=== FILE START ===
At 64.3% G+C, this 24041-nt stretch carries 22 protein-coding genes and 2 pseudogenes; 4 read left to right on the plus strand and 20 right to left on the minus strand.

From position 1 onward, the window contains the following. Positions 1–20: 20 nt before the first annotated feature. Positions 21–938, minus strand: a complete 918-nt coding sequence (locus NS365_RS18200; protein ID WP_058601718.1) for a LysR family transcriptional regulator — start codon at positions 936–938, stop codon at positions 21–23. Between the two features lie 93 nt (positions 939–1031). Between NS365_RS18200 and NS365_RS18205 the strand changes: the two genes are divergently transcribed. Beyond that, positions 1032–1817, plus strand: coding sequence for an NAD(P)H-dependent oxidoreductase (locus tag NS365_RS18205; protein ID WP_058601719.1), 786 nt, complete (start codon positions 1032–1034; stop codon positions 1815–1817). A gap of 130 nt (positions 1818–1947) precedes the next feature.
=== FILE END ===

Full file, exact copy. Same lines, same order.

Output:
At 64.3% G+C, this 24041-nt stretch carries 22 protein-coding genes and 2 pseudogenes; 4 read left to right on the plus strand and 20 right to left on the minus strand.

From position 1 onward, the window contains the following. Positions 1–20: 20 nt before the first annotated feature. Positions 21–938, minus strand: a complete 918-nt coding sequence (locus NS365_RS18200; protein ID WP_058601718.1) for a LysR family transcriptional regulator — start codon at positions 936–938, stop codon at positions 21–23. Between the two features lie 93 nt (positions 939–1031). Between NS365_RS18200 and NS365_RS18205 the strand changes: the two genes are divergently transcribed. Beyond that, positions 1032–1817, plus strand: coding sequence for an NAD(P)H-dependent oxidoreductase (locus tag NS365_RS18205; protein ID WP_058601719.1), 786 nt, complete (start codon positions 1032–1034; stop codon positions 1815–1817). A gap of 130 nt (positions 1818–1947) precedes the next feature.